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"75 ways to improve Your C# and VB.NET Programs", that's what is written on the top of the cover of the book .NET Gotchas by Venkat Subramaniam. This book was first published in May 2005 by O'Reilly Media. ISBN 0-596-00909-7. Click here for the Table of Contents.

The author has taken 75 gotchas and documented them with code samples, explanation and if relevant work-arounds. What is a gotcha? According to the definition in Wikipedia a gotcha is a feature of a system, a program or a programming language that works in the way it is documented but is counter-intuitive and almost invites mistakes because it is both enticingly easy to invoke and completely unexpected and/or unreasonable in its outcome. So basically a gotcha is a pitfall. To give you an example did you know that if you divide a double value type by 0 that the exception DivideByZeroException will not be thrown, as a matter of fact no exception will be thrown at all. There are a lot of things about VB.NET that I didn't know although I must admit that I never had the "pleasure" to program in VB.NET.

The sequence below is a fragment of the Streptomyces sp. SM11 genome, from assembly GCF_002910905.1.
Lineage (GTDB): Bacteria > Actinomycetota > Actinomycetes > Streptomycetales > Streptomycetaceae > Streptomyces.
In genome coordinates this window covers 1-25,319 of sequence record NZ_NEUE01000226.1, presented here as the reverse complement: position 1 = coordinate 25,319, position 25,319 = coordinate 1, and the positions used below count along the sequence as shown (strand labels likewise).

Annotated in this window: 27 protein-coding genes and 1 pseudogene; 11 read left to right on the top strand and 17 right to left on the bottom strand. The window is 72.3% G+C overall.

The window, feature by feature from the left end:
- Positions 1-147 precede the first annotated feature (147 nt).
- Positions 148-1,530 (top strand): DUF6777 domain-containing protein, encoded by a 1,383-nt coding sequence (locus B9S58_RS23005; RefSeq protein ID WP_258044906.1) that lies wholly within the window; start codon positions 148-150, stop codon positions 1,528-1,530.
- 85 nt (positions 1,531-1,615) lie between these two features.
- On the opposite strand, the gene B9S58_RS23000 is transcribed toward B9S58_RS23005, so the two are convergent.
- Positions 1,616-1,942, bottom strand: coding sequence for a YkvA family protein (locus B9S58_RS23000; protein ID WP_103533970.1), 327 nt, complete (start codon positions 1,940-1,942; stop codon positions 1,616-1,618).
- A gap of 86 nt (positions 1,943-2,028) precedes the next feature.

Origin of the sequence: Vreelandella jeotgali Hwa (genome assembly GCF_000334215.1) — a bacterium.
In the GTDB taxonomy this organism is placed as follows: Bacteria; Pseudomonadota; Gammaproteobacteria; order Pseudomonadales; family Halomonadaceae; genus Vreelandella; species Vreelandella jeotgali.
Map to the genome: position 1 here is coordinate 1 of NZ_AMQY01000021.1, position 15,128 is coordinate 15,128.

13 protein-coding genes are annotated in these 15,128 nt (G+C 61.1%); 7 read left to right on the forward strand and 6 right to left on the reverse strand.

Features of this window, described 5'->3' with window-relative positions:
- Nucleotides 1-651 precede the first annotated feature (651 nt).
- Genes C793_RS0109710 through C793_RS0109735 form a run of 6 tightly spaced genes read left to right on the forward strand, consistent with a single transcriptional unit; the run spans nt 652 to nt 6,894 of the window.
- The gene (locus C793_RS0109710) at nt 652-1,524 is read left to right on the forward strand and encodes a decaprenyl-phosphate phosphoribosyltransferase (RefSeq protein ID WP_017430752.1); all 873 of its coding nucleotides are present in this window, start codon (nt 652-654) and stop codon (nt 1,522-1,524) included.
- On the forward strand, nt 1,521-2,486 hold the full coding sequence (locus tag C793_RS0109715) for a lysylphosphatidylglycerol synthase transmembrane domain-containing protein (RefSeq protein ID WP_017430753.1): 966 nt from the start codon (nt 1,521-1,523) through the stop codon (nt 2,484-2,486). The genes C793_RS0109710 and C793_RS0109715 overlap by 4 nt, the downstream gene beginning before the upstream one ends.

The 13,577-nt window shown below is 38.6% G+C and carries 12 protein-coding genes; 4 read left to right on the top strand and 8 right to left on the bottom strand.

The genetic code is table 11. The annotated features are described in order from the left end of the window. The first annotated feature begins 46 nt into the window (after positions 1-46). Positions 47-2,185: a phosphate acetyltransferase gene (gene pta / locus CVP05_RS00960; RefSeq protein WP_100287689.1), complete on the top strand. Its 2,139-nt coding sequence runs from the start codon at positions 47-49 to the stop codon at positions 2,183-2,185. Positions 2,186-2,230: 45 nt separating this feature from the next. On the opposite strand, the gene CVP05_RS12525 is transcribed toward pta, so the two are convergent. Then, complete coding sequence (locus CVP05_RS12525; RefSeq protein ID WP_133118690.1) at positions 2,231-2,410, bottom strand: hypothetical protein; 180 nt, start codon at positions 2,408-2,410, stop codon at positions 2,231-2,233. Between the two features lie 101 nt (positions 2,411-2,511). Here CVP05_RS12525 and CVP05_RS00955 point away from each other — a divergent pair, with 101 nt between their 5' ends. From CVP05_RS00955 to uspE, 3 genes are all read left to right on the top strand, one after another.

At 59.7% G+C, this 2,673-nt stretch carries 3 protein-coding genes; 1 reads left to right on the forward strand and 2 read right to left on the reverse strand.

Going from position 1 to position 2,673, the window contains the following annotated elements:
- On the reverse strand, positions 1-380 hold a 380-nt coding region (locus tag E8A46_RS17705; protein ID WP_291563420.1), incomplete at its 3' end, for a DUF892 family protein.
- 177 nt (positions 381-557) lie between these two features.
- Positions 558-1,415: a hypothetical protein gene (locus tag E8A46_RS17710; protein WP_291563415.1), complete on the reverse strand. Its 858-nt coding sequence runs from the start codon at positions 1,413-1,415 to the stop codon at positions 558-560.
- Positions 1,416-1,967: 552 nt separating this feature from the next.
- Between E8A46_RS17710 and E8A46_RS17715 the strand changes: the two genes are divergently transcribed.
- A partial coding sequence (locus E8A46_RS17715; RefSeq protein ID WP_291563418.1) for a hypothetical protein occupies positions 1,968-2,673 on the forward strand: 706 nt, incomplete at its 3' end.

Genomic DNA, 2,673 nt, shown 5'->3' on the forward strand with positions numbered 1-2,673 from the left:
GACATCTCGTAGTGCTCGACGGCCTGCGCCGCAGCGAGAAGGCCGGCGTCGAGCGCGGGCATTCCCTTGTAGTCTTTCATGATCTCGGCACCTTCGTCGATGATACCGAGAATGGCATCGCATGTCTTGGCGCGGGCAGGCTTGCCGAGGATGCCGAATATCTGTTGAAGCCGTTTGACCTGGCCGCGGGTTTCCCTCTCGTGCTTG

This book has been written during the beta period of .NET Framework 2.0 so some gotchas are no longer relevant but most gotchas are directly related to the semantical behaviour of the .NET Framework and who might seem strange at first glance for developers coming from other environments.

The only disturbance with this book is that there is a lot of code in C# and VB.NET and for a lot of gotchas it would be sufficient to either show an example in C# or VB.NET. Also the author sometimes talks about a gotcha and then shows that gotcha code marked with an x, but then he shows a possible solution which is again a gotcha and finally he shows the correct solution. So now you have 3 solutions and each solution is in C# and VB.NET. If the author would instead directly show the correct solution and work where possible with either C# or VB.NET this book would have been an excellent pocket book.

It is a shame that I didn't hear about this book more than a year ago, nevertheless I still recommend this book to every .NET developer. I am looking forward for the 2nd edition.

Cross-posted from The .NET Aficionado Posted on Sunday, October 29, 2006 1:07 PM Books | Back to top

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